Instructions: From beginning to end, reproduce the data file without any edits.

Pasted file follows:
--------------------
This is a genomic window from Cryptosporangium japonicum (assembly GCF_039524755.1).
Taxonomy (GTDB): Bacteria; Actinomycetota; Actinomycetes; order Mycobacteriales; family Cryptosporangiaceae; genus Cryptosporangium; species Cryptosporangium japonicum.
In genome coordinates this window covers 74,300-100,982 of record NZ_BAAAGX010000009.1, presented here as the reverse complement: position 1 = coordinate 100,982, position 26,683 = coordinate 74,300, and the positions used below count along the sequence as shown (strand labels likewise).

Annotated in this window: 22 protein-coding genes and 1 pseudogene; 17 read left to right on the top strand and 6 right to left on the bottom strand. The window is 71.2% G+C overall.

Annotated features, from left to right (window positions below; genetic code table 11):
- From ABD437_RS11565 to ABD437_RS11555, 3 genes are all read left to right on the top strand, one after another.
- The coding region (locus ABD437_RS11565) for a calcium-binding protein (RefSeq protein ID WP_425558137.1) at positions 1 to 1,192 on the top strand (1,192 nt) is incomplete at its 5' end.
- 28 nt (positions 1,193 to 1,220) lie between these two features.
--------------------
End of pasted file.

This is a genomic window from Cryptosporangium japonicum (assembly GCF_039524755.1).
Taxonomy (GTDB): Bacteria; Actinomycetota; Actinomycetes; order Mycobacteriales; family Cryptosporangiaceae; genus Cryptosporangium; species Cryptosporangium japonicum.
In genome coordinates this window covers 74,300-100,982 of record NZ_BAAAGX010000009.1, presented here as the reverse complement: position 1 = coordinate 100,982, position 26,683 = coordinate 74,300, and the positions used below count along the sequence as shown (strand labels likewise).

Annotated in this window: 22 protein-coding genes and 1 pseudogene; 17 read left to right on the top strand and 6 right to left on the bottom strand. The window is 71.2% G+C overall.

Annotated features, from left to right (window positions below; genetic code table 11):
- From ABD437_RS11565 to ABD437_RS11555, 3 genes are all read left to right on the top strand, one after another.
- The coding region (locus ABD437_RS11565) for a calcium-binding protein (RefSeq protein ID WP_425558137.1) at positions 1 to 1,192 on the top strand (1,192 nt) is incomplete at its 5' end.
- 28 nt (positions 1,193 to 1,220) lie between these two features.